What is the multiverse?

A complex subject but lets give it a go.

Multiverse theory proposes that our universe, with its hundreds of billions of galaxies and stars, spanning tens of billions of light-years, may not be alone in space. There may be additional universes, separated from our own. Indeed, there could be an infinity of universes, all with their own physical laws, their own stars and galaxies, and likely even their own intelligent civilizations.

That is, it could be that our universe is just one member of a much grander, much larger multitude of universes: a multiverse.

Proposed types

Physicists Max Tegmark and Brian Greene have proposed two different classification schemes for multiverses and universes.

Tegmark’s four-level classification consists of Level 1: an extension of our universe, Level 2: universes with different physical constants, Level 3: many-worlds interpretation of quantum mechanics, and Level 4: ultimate ensemble.

Brian Greene’s nine types of multiverses include quilted, inflationary, brane, cyclic, landscape, quantum, holographic, simulated, and ultimate. These ideas explore several dimensions of space, physical laws, and mathematical structures to explain the existence and interactions of multiple universes. Some other multiverse concepts include twin-world models, cyclic theories, M-theory, and black-hole cosmology.

From the above alone, we can consider the concept of multiverses one of profound complexity [to a layman like me] but nonetheless critical for understanding what is really ‘out there‘.

From my perspective, we are starting to envisage other worlds and dimensions beyond our own on a somewhat different scale that may also include links to the afterlife.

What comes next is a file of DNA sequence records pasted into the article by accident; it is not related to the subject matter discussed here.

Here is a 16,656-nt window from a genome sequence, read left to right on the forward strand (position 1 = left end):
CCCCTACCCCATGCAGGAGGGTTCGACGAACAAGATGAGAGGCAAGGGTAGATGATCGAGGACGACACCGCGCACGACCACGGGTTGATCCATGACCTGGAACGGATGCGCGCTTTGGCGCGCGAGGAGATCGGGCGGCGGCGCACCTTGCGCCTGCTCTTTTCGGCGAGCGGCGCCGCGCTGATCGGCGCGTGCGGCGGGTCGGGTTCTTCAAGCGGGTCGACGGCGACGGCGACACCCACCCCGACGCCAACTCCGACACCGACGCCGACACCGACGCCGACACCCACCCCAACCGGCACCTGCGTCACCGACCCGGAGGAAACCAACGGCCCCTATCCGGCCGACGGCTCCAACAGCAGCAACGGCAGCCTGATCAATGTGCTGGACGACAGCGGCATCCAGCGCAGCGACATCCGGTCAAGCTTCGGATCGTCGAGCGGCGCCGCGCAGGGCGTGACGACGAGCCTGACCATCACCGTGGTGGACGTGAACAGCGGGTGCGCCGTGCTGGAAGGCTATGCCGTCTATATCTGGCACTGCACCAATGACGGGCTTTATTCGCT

Many scientists have sought more critical evidence for the multiverse’s existence. If a neighboring universe, for example, happened to be close to ours long ago, it may have collided with our universe, creating a detectable signature.

That signature could be in the form of distortions in the cosmic microwave background (the light left over from when the universe was a million times smaller than it is today) or in strange galaxy properties in the direction of the collision, according to the Early Universe blog published by University College London.

But all of these types of searches have thus far come up empty, so the multiverse remains hypothetical.

Heling Deng, a cosmologist at Arizona State University and an expert in multiverse theory, is searching for evidence of the multiverse by looking for special kinds of black holes. These black holes could be artifacts from our universe that separated into their own universe via a process called quantum tunneling. If some regions of our universe separated this way, they would have left behind “bubbles” in our universe that would turn into these unique black holes, which may still exist today, according to Deng. 

“The potential detection of these black holes can then point to the existence of a multiverse,” Deng says.


Let’s leave the last word to astrophysicist Ethan Siegel. 

 This Is Why The Multiverse Must Exist (

“If you have an inflationary Universe that’s governed by quantum physics, a Multiverse is unavoidable. As always, we are collecting as much new, compelling evidence as we can on a continuous basis to better understand the entire cosmos. It may turn out that inflation is wrong, that quantum physics is wrong, or that applying these rules the way we do has some fundamental flaw. But so far, everything adds up. Unless we’ve got something wrong, the Multiverse is inevitable, and the Universe we inhabit is just a minuscule part of it.”

References and Further Reading and Viewing